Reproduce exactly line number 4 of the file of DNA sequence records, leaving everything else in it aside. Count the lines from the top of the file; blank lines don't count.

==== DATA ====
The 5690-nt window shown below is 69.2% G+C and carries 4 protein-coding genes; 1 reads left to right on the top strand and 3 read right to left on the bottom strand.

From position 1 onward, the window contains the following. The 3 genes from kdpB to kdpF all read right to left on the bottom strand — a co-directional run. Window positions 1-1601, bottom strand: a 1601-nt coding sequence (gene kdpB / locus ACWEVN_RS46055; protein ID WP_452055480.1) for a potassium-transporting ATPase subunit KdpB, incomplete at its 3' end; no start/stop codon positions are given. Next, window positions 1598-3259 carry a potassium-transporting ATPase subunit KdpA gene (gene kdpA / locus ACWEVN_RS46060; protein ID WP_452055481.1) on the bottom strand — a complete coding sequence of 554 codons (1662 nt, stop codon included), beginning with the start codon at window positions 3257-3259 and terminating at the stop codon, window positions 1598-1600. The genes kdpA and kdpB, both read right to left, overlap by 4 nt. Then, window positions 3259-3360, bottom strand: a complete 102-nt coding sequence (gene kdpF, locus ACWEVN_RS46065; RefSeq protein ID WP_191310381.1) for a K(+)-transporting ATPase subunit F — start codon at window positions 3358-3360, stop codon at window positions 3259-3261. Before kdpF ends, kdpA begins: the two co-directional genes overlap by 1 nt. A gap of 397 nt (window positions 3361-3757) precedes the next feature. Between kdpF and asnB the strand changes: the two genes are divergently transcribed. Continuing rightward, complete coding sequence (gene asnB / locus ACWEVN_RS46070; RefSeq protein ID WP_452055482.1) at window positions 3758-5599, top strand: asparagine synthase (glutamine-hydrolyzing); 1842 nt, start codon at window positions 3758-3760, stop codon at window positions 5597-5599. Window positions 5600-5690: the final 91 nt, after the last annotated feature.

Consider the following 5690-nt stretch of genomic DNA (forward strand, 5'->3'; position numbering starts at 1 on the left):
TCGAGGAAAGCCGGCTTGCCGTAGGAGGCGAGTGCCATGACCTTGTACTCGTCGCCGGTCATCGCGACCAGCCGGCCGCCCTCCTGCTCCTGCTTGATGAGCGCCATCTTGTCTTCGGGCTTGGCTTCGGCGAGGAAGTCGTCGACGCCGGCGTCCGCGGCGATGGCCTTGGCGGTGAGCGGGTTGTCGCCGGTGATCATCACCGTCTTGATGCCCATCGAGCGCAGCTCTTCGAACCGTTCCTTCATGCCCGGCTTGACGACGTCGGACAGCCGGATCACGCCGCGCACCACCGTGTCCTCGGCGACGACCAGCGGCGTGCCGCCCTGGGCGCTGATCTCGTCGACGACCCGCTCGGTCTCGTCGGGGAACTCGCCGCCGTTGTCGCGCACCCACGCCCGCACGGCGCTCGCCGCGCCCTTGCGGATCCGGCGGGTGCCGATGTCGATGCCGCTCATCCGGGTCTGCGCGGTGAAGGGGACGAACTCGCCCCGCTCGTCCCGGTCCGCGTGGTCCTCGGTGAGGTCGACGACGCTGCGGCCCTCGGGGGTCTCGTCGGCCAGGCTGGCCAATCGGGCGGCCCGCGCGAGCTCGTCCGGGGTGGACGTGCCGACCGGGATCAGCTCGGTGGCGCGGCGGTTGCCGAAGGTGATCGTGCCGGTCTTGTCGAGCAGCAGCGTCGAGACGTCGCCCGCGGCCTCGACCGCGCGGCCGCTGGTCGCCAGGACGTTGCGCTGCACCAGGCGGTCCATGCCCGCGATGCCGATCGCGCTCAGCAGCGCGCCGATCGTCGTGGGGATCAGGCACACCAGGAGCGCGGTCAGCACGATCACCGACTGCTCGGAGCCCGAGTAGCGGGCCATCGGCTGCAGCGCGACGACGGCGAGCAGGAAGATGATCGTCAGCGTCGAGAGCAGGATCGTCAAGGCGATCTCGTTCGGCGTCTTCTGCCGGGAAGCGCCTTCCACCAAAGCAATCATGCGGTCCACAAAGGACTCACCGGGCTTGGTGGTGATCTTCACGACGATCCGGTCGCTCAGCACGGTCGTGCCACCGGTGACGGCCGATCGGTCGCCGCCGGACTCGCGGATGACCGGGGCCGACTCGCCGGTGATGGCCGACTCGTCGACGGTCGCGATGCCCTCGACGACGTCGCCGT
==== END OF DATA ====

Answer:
TCGAGGAAAGCCGGCTTGCCGTAGGAGGCGAGTGCCATGACCTTGTACTCGTCGCCGGTCATCGCGACCAGCCGGCCGCCCTCCTGCTCCTGCTTGATGAGCGCCATCTTGTCTTCGGGCTTGGCTTCGGCGAGGAAGTCGTCGACGCCGGCGTCCGCGGCGATGGCCTTGGCGGTGAGCGGGTTGTCGCCGGTGATCATCACCGTCTTGATGCCCATCGAGCGCAGCTCTTCGAACCGTTCCTTCATGCCCGGCTTGACGACGTCGGACAGCCGGATCACGCCGCGCACCACCGTGTCCTCGGCGACGACCAGCGGCGTGCCGCCCTGGGCGCTGATCTCGTCGACGACCCGCTCGGTCTCGTCGGGGAACTCGCCGCCGTTGTCGCGCACCCACGCCCGCACGGCGCTCGCCGCGCCCTTGCGGATCCGGCGGGTGCCGATGTCGATGCCGCTCATCCGGGTCTGCGCGGTGAAGGGGACGAACTCGCCCCGCTCGTCCCGGTCCGCGTGGTCCTCGGTGAGGTCGACGACGCTGCGGCCCTCGGGGGTCTCGTCGGCCAGGCTGGCCAATCGGGCGGCCCGCGCGAGCTCGTCCGGGGTGGACGTGCCGACCGGGATCAGCTCGGTGGCGCGGCGGTTGCCGAAGGTGATCGTGCCGGTCTTGTCGAGCAGCAGCGTCGAGACGTCGCCCGCGGCCTCGACCGCGCGGCCGCTGGTCGCCAGGACGTTGCGCTGCACCAGGCGGTCCATGCCCGCGATGCCGATCGCGCTCAGCAGCGCGCCGATCGTCGTGGGGATCAGGCACACCAGGAGCGCGGTCAGCACGATCACCGACTGCTCGGAGCCCGAGTAGCGGGCCATCGGCTGCAGCGCGACGACGGCGAGCAGGAAGATGATCGTCAGCGTCGAGAGCAGGATCGTCAAGGCGATCTCGTTCGGCGTCTTCTGCCGGGAAGCGCCTTCCACCAAAGCAATCATGCGGTCCACAAAGGACTCACCGGGCTTGGTGGTGATCTTCACGACGATCCGGTCGCTCAGCACGGTCGTGCCACCGGTGACGGCCGATCGGTCGCCGCCGGACTCGCGGATGACCGGGGCCGACTCGCCGGTGATGGCCGACTCGTCGACGGTCGCGATGCCCTCGACGACGTCGCCGT